How to Draw Smiling Male Lips in 12 Steps

If learning how to draw male lips has eluded you thus far, don't beat yourself up over it, instead address the problem by taking a systematic approach. It might feel odd to treat art in such a clinical manner, but when you're attempting to draw something realistically that's proven challenging, approaching the problem differently is often beneficial. Drawing male lips is particularly challenging for many artists because they struggle to depict lips on a person while still maintaining their subject's masculinity. Drawing full, beautiful lips work well for many female portraits, but it doesn't work well when drawing male lips. So, what's the best way to master this often tricky subject?

Drawing Male Lips

You start by simplifying things, and accepting that this is something that you need help with. Anyone who ever thinks that they know everything and don't need to improve is going to fail. It doesn't matter if this person is an artist, doctor, or anything else, when you can't acknowledge your own shortcomings, and work to improve them, you'll never reach your goals. It can be hard to admit that you struggle with something, but that's the first step you'll need. After acknowledging that you need to work on a few things, you can start to learn how to draw human lips realistically.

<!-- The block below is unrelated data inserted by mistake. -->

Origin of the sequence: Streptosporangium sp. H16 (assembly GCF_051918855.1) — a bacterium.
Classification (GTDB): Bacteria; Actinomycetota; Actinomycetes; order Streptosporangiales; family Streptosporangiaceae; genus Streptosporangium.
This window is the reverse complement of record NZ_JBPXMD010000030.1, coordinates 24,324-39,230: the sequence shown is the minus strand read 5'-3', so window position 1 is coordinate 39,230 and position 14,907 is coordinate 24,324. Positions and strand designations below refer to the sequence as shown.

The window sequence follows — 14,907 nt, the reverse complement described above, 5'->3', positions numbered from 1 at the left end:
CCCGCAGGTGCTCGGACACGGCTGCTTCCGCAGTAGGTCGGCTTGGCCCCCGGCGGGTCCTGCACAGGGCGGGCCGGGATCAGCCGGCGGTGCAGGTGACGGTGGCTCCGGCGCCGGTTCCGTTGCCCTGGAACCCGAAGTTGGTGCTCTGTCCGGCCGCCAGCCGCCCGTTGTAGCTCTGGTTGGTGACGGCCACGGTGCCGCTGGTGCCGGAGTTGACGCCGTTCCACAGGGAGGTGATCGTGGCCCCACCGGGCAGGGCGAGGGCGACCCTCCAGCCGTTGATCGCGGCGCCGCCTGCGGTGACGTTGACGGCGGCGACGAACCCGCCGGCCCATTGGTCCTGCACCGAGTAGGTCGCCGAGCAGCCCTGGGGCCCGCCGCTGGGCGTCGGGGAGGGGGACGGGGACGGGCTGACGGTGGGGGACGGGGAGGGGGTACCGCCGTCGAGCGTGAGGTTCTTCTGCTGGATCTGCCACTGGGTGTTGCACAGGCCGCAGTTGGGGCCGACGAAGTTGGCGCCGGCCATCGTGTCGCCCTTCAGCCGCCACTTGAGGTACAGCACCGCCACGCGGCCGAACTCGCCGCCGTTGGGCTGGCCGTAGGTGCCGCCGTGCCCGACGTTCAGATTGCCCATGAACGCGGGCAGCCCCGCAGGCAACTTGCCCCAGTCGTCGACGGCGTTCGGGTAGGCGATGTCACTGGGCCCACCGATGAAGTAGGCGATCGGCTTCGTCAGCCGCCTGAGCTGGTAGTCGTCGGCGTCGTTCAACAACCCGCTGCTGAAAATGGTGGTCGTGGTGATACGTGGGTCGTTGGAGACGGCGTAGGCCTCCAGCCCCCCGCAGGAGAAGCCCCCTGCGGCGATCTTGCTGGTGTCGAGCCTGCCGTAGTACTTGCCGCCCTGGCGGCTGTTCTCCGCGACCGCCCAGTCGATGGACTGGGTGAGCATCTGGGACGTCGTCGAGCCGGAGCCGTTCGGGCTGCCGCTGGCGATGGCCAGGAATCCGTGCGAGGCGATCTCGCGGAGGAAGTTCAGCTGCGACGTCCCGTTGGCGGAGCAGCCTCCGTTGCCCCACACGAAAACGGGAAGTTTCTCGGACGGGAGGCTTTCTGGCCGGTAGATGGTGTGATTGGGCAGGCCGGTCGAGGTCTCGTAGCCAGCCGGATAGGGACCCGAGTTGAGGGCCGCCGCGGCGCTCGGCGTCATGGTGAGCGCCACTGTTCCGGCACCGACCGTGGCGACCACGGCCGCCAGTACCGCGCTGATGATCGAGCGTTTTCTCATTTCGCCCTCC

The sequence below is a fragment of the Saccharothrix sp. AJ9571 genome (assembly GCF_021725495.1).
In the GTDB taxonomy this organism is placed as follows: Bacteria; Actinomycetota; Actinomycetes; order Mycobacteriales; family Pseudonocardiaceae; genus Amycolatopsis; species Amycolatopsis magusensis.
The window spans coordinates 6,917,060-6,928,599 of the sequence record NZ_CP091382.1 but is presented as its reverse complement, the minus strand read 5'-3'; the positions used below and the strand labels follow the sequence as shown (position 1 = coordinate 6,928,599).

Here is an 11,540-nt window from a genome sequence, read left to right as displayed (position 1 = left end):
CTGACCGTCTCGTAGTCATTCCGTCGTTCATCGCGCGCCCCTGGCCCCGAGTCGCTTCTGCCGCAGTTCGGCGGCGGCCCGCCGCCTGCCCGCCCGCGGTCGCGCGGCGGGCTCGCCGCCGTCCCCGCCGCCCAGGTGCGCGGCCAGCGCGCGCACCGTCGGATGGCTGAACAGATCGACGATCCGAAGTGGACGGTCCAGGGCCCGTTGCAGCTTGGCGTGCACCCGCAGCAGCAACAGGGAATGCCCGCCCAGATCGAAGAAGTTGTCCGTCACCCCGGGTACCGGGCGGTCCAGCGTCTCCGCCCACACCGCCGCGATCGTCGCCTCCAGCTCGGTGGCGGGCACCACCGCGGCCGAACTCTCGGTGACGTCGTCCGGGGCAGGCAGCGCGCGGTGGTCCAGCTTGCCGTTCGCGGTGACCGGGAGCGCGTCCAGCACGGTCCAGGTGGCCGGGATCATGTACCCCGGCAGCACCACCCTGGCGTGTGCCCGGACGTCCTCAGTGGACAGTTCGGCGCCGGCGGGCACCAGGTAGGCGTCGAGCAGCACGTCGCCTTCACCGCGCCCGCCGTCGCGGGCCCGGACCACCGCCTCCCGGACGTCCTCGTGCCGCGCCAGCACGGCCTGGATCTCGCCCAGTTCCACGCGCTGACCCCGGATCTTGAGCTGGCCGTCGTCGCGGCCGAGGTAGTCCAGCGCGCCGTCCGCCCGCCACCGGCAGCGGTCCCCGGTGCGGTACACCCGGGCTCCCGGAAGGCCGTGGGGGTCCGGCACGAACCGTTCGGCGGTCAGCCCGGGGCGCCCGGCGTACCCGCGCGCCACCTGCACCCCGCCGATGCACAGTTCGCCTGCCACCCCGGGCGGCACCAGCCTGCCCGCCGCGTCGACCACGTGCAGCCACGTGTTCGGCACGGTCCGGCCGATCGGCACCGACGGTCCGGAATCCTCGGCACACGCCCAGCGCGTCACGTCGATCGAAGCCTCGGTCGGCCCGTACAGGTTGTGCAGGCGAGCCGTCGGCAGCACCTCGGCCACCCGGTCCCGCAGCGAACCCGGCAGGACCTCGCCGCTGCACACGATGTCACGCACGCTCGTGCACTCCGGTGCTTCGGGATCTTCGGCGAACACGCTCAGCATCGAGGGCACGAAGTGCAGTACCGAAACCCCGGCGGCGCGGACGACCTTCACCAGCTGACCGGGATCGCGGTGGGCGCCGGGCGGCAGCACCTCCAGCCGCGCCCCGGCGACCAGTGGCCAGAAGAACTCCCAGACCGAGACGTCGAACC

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Why Draw Lips?

Drawing Male Lips Smiling
Drawing Male Lips Smiling

If you're trying to learn how to draw male lips, you may be wondering why it's essential to learn how to draw lips in the first place. Well, if you plan to draw portraits, and you want to be able to draw them realistically, then learning how to draw lips is a necessity. You may not like it, and it may be something you'll always find more challenging than other parts of the face, but it's something that you'll have to master.